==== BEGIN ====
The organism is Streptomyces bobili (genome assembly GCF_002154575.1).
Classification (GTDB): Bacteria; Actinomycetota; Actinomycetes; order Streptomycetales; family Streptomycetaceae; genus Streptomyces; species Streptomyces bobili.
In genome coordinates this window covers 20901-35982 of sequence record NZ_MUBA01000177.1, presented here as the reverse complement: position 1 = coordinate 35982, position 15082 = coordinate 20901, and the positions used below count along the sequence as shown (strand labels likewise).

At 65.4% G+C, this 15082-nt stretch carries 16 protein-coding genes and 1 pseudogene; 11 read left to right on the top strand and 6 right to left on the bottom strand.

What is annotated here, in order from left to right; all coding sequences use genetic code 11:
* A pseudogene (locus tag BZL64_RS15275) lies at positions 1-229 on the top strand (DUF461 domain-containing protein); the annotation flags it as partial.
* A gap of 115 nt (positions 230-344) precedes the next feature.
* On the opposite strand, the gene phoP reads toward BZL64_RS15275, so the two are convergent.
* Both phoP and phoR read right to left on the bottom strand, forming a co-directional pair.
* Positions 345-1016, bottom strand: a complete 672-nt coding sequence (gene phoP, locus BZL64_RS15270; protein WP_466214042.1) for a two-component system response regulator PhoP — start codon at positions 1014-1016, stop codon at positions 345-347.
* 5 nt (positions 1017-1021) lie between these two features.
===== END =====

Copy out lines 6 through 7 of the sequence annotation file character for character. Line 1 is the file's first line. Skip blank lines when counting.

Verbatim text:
* A pseudogene (locus tag BZL64_RS15275) lies at positions 1-229 on the top strand (DUF461 domain-containing protein); the annotation flags it as partial.
* A gap of 115 nt (positions 230-344) precedes the next feature.